Newark creates Office of Violence Prevention

NEWARK, NJ — On June 24, Mayor Ras Baraka celebrated the passage of a City Council ordinance creating a permanent Office of Violence Prevention.

“The Office of Violence Prevention now, by law, is an integral part of the city of Newark,” Baraka said. “It is officially part of the public service architecture, like any other social service we are duty-bound to offer.”

The office will initially be funded by 5 percent of the Public Safety budget, or about $12 million.

The mayor made the announcement on the steps of Newark Police Division’s 1st Precinct, which was the 4st Precinct in 1967, where the historic rebellion began.

The ordinance calls for the precinct to be closed by Dec. 31, 2021, and transitioned into a museum chronicling local activism in Newark and positive police changes, a trauma center for the health recovery and healing, workforce development, as well as the Office of Violence Prevention and the headquarters for the Anti-Violence Initiative.

“It is symbolic that this building will now become a place of healing,” Baraka said. “It will be a representation of the progress we have made as a peaceful community, and the positive advances made by our police division to suppress crime by being engaged with the community, not alienated from it.”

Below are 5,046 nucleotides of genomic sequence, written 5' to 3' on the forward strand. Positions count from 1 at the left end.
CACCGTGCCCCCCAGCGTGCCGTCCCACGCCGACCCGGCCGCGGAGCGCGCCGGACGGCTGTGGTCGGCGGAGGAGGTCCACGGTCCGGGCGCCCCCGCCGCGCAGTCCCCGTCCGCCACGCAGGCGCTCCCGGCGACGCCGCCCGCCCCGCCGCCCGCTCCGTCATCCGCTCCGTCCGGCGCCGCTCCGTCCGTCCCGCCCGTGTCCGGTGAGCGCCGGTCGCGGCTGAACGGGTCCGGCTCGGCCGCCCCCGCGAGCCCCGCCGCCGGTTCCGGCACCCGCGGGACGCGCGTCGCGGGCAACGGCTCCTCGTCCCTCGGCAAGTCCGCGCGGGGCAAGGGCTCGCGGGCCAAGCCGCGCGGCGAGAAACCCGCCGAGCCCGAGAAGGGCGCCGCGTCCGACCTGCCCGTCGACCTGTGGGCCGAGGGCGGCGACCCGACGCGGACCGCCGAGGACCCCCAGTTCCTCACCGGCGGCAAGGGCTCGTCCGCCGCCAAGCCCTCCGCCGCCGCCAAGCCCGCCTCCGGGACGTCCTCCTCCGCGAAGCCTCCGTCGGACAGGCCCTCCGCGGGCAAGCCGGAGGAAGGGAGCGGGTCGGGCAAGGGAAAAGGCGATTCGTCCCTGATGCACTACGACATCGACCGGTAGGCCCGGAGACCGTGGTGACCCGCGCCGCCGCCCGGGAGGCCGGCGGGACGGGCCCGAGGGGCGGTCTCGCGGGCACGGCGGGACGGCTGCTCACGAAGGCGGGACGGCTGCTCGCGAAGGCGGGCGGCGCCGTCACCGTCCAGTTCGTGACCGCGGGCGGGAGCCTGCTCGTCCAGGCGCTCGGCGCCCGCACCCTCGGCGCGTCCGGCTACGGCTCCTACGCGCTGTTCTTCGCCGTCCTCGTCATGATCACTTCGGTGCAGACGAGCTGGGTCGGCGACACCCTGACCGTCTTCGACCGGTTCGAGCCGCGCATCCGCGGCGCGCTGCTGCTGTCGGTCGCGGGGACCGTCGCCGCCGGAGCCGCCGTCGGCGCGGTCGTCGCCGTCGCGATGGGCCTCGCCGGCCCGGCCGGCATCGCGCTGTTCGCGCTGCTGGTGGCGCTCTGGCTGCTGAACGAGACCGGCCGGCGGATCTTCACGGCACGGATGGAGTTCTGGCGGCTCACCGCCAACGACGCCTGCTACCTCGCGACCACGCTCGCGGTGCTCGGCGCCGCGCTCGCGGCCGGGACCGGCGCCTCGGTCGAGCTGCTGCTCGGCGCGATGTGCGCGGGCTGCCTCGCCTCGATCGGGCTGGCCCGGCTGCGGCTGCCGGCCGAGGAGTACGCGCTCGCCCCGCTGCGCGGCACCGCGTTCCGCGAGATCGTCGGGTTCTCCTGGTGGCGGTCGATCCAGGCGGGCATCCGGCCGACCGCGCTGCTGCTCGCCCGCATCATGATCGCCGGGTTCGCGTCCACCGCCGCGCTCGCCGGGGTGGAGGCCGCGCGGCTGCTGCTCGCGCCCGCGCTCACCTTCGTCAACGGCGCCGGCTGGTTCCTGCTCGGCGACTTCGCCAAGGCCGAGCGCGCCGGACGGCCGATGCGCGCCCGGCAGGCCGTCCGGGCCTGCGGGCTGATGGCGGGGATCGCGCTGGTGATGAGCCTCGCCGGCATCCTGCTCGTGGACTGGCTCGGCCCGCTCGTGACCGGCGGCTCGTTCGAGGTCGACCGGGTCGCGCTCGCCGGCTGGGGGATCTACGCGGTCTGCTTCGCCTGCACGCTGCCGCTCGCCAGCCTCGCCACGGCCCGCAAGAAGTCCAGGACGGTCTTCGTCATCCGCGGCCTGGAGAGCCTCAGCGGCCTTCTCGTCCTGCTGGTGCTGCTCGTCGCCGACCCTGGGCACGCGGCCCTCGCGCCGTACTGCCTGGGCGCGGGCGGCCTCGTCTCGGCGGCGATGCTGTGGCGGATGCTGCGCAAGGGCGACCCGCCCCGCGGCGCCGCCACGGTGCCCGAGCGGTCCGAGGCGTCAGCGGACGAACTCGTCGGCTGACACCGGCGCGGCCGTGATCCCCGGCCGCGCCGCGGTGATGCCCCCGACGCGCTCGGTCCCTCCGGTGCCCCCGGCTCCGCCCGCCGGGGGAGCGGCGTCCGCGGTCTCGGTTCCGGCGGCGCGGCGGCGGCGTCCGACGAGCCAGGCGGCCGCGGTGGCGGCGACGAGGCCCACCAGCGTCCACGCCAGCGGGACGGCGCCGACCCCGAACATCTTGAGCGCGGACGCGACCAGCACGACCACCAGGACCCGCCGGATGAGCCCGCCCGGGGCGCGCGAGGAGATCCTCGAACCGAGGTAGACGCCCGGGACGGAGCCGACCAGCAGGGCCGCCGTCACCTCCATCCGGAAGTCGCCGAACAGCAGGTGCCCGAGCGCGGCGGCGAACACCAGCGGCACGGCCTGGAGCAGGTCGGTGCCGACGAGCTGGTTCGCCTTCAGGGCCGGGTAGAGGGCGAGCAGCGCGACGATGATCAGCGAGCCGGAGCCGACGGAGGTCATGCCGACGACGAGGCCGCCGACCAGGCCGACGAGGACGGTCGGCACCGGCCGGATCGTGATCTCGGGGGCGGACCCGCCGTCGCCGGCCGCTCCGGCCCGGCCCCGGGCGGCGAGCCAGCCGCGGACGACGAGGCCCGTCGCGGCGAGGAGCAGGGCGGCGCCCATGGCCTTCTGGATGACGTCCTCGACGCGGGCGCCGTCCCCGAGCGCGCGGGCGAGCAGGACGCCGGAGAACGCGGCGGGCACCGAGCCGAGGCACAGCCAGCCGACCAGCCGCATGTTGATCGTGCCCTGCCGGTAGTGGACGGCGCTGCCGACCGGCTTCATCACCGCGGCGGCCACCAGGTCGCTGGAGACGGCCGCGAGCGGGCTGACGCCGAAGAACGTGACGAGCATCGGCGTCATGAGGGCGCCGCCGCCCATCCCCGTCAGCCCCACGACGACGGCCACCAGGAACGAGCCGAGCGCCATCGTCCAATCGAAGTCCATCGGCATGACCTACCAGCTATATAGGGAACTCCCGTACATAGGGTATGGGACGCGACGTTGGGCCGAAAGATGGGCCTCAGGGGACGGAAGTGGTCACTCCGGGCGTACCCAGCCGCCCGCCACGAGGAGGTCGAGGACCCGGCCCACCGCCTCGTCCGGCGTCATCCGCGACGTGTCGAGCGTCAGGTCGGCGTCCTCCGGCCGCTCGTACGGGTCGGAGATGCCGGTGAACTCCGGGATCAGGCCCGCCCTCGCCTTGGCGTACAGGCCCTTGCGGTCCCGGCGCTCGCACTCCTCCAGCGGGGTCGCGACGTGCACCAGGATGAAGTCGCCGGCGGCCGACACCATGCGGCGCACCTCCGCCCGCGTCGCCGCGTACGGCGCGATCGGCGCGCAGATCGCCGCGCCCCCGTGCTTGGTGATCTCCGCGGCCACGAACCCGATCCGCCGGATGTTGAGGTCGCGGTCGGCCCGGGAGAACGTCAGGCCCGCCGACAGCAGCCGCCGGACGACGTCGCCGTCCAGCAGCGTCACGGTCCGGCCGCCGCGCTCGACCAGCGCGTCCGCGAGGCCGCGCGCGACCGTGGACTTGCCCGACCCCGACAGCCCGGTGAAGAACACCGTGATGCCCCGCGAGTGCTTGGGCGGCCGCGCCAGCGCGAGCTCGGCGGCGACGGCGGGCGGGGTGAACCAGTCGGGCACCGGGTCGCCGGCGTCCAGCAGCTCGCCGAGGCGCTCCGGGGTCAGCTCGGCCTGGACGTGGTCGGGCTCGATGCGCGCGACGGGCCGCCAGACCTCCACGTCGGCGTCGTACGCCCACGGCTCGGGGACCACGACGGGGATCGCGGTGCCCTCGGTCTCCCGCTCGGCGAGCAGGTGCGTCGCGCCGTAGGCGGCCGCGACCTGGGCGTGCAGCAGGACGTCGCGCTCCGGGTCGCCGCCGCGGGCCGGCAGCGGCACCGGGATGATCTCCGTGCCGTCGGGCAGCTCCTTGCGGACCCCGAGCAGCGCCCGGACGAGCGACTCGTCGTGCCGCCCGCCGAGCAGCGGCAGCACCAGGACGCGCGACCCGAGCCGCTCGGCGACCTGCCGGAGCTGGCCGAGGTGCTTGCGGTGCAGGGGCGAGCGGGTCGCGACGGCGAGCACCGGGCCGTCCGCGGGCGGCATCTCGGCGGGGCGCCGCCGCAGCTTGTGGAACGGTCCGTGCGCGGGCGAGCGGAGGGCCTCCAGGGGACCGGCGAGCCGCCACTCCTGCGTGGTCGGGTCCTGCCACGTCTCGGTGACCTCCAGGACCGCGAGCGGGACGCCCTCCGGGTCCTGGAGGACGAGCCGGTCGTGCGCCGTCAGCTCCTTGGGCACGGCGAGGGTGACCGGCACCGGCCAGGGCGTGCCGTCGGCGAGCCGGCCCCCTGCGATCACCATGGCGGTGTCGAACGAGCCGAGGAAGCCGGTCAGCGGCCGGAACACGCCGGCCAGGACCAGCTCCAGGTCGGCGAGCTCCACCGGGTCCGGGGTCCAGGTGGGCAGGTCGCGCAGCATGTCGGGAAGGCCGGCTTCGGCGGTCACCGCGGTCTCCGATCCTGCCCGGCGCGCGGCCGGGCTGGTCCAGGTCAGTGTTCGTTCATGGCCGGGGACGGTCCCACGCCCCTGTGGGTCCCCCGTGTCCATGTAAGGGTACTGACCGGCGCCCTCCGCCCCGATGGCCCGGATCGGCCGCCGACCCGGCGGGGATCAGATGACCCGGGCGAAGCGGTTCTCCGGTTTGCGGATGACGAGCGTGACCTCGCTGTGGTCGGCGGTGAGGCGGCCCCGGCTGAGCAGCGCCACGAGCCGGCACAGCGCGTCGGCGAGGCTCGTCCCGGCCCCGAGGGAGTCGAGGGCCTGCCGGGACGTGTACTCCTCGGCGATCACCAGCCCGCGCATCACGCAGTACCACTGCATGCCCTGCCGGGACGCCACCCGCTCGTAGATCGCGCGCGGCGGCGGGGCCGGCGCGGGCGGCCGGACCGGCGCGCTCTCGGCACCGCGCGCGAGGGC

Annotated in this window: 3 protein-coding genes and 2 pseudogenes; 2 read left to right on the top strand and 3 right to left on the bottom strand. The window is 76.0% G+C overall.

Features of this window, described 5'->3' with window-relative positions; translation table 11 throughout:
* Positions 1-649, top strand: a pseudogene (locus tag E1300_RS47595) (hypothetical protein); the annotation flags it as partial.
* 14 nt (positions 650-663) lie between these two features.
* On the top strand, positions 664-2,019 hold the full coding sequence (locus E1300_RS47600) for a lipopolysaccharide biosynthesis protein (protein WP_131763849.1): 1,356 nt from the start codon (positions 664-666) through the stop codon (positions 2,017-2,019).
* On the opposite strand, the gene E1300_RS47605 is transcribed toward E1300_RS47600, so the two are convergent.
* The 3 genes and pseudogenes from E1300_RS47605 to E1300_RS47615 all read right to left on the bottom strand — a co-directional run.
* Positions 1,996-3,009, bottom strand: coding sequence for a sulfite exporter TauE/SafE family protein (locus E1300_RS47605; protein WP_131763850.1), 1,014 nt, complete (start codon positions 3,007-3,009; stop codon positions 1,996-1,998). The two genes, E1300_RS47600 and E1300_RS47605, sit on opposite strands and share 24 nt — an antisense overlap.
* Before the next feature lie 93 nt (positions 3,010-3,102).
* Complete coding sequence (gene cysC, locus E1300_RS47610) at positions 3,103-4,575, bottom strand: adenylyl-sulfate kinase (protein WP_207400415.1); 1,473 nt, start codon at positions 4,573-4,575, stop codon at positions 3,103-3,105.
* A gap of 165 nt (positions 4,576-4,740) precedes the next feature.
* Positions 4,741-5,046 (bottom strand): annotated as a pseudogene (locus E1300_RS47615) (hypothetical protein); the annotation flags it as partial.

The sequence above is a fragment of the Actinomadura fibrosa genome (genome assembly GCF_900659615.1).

Public Safety Director Anthony Ambrose spoke to those advances, citing statistics of sharply declining homicides, overall crime and citizen complaints.

“I think we are the model for the police reforms people are talking about across the nation,” Ambrose said. “Through our community engagement programs, the partnerships with the anti-violence coalitions the mayor started, and our dedication to transparency and proper, constant training, we have rebuilt the trust we need with the community to create a safer city.”

The mayor praised the City Council’s “forward thinking” in outlawing hate group activity, aimed at white supremacy groups which will now be labeled as “terrorists.”

“We must stand up forcefully against racism and have the courage to take on the legal challenges an ordinance such as this will attract,” Baraka said.

Newark Corporation counsel Kenyatta Stewart, who drafted the ordinance, concurred.

“We will welcome challenges to the ordinance,” he said. “You can’t enjoy free speech when you can’t breathe and our first human right is to be able to live. Laws change as any society progresses. Slavery was outlawed. Women now have the right to vote. It’s time we reconsider hate speech as a right and instead look at the conditions it promulgates.”